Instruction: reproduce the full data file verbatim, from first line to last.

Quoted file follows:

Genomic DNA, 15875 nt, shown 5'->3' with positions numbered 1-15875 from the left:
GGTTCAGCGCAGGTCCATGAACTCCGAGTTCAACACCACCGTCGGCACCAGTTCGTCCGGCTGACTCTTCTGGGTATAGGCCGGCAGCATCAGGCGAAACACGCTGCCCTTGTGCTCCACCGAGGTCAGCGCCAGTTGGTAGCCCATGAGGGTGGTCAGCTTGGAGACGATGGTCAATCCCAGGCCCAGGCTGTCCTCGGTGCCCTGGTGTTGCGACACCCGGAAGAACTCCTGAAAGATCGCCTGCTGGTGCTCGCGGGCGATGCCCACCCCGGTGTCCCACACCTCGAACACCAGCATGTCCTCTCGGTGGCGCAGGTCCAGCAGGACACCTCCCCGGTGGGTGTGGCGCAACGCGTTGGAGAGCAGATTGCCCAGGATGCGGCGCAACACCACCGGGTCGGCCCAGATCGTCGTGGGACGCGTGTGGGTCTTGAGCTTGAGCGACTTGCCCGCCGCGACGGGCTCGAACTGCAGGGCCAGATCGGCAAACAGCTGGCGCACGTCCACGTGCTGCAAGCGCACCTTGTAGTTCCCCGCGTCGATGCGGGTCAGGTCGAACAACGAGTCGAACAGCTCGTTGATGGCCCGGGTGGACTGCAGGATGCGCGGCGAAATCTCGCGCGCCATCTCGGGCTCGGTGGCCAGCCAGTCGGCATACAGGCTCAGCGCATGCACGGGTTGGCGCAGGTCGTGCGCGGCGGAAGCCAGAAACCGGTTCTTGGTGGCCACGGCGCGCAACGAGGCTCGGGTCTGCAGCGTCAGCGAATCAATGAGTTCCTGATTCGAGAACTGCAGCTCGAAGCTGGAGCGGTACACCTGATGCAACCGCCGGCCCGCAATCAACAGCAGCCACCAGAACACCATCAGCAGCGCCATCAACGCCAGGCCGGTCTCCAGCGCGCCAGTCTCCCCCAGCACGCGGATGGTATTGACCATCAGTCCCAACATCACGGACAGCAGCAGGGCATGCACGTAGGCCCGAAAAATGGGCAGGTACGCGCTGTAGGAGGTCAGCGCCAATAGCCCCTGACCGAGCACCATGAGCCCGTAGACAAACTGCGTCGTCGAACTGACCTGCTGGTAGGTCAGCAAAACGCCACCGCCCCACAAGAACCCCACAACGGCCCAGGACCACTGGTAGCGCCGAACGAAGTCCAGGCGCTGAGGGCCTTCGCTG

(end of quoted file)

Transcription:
Genomic DNA, 15875 nt, shown 5'->3' with positions numbered 1-15875 from the left:
GGTTCAGCGCAGGTCCATGAACTCCGAGTTCAACACCACCGTCGGCACCAGTTCGTCCGGCTGACTCTTCTGGGTATAGGCCGGCAGCATCAGGCGAAACACGCTGCCCTTGTGCTCCACCGAGGTCAGCGCCAGTTGGTAGCCCATGAGGGTGGTCAGCTTGGAGACGATGGTCAATCCCAGGCCCAGGCTGTCCTCGGTGCCCTGGTGTTGCGACACCCGGAAGAACTCCTGAAAGATCGCCTGCTGGTGCTCGCGGGCGATGCCCACCCCGGTGTCCCACACCTCGAACACCAGCATGTCCTCTCGGTGGCGCAGGTCCAGCAGGACACCTCCCCGGTGGGTGTGGCGCAACGCGTTGGAGAGCAGATTGCCCAGGATGCGGCGCAACACCACCGGGTCGGCCCAGATCGTCGTGGGACGCGTGTGGGTCTTGAGCTTGAGCGACTTGCCCGCCGCGACGGGCTCGAACTGCAGGGCCAGATCGGCAAACAGCTGGCGCACGTCCACGTGCTGCAAGCGCACCTTGTAGTTCCCCGCGTCGATGCGGGTCAGGTCGAACAACGAGTCGAACAGCTCGTTGATGGCCCGGGTGGACTGCAGGATGCGCGGCGAAATCTCGCGCGCCATCTCGGGCTCGGTGGCCAGCCAGTCGGCATACAGGCTCAGCGCATGCACGGGTTGGCGCAGGTCGTGCGCGGCGGAAGCCAGAAACCGGTTCTTGGTGGCCACGGCGCGCAACGAGGCTCGGGTCTGCAGCGTCAGCGAATCAATGAGTTCCTGATTCGAGAACTGCAGCTCGAAGCTGGAGCGGTACACCTGATGCAACCGCCGGCCCGCAATCAACAGCAGCCACCAGAACACCATCAGCAGCGCCATCAACGCCAGGCCGGTCTCCAGCGCGCCAGTCTCCCCCAGCACGCGGATGGTATTGACCATCAGTCCCAACATCACGGACAGCAGCAGGGCATGCACGTAGGCCCGAAAAATGGGCAGGTACGCGCTGTAGGAGGTCAGCGCCAATAGCCCCTGACCGAGCACCATGAGCCCGTAGACAAACTGCGTCGTCGAACTGACCTGCTGGTAGGTCAGCAAAACGCCACCGCCCCACAAGAACCCCACAACGGCCCAGGACCACTGGTAGCGCCGAACGAAGTCCAGGCGCTGAGGGCCTTCGCTG